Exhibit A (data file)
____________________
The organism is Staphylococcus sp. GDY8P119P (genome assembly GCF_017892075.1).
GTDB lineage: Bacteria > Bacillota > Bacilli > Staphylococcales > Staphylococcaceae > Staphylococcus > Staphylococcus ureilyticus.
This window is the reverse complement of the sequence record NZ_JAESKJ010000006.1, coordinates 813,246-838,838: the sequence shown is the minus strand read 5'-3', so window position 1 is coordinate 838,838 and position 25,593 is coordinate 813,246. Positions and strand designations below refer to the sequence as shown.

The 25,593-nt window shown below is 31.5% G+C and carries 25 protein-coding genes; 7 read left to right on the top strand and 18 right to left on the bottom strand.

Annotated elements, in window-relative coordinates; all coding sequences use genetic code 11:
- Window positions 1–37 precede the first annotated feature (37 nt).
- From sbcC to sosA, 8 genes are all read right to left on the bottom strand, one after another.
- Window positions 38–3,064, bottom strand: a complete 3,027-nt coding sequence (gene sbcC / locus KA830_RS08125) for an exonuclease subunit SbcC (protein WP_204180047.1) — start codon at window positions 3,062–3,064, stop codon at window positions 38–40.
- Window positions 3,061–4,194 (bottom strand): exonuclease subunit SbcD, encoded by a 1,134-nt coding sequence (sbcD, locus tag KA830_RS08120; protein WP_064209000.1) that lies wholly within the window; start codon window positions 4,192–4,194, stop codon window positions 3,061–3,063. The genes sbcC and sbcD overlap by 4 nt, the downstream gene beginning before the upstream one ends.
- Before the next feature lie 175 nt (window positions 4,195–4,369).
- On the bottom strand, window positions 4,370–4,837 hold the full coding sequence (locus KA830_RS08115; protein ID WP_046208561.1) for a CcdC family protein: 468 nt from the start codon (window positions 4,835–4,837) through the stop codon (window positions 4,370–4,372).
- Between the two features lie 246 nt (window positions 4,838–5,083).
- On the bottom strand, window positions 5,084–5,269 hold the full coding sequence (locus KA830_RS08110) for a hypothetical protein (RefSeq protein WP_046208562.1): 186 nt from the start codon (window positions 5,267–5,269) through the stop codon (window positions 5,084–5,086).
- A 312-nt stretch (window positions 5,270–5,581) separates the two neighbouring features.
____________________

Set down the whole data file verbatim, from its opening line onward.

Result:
The organism is Staphylococcus sp. GDY8P119P (genome assembly GCF_017892075.1).
GTDB lineage: Bacteria > Bacillota > Bacilli > Staphylococcales > Staphylococcaceae > Staphylococcus > Staphylococcus ureilyticus.
This window is the reverse complement of the sequence record NZ_JAESKJ010000006.1, coordinates 813,246-838,838: the sequence shown is the minus strand read 5'-3', so window position 1 is coordinate 838,838 and position 25,593 is coordinate 813,246. Positions and strand designations below refer to the sequence as shown.

The 25,593-nt window shown below is 31.5% G+C and carries 25 protein-coding genes; 7 read left to right on the top strand and 18 right to left on the bottom strand.

Annotated elements, in window-relative coordinates; all coding sequences use genetic code 11:
- Window positions 1–37 precede the first annotated feature (37 nt).
- From sbcC to sosA, 8 genes are all read right to left on the bottom strand, one after another.
- Window positions 38–3,064, bottom strand: a complete 3,027-nt coding sequence (gene sbcC / locus KA830_RS08125) for an exonuclease subunit SbcC (protein WP_204180047.1) — start codon at window positions 3,062–3,064, stop codon at window positions 38–40.
- Window positions 3,061–4,194 (bottom strand): exonuclease subunit SbcD, encoded by a 1,134-nt coding sequence (sbcD, locus tag KA830_RS08120; protein WP_064209000.1) that lies wholly within the window; start codon window positions 4,192–4,194, stop codon window positions 3,061–3,063. The genes sbcC and sbcD overlap by 4 nt, the downstream gene beginning before the upstream one ends.
- Before the next feature lie 175 nt (window positions 4,195–4,369).
- On the bottom strand, window positions 4,370–4,837 hold the full coding sequence (locus KA830_RS08115; protein ID WP_046208561.1) for a CcdC family protein: 468 nt from the start codon (window positions 4,835–4,837) through the stop codon (window positions 4,370–4,372).
- Between the two features lie 246 nt (window positions 4,838–5,083).
- On the bottom strand, window positions 5,084–5,269 hold the full coding sequence (locus KA830_RS08110) for a hypothetical protein (RefSeq protein WP_046208562.1): 186 nt from the start codon (window positions 5,267–5,269) through the stop codon (window positions 5,084–5,086).
- A 312-nt stretch (window positions 5,270–5,581) separates the two neighbouring features.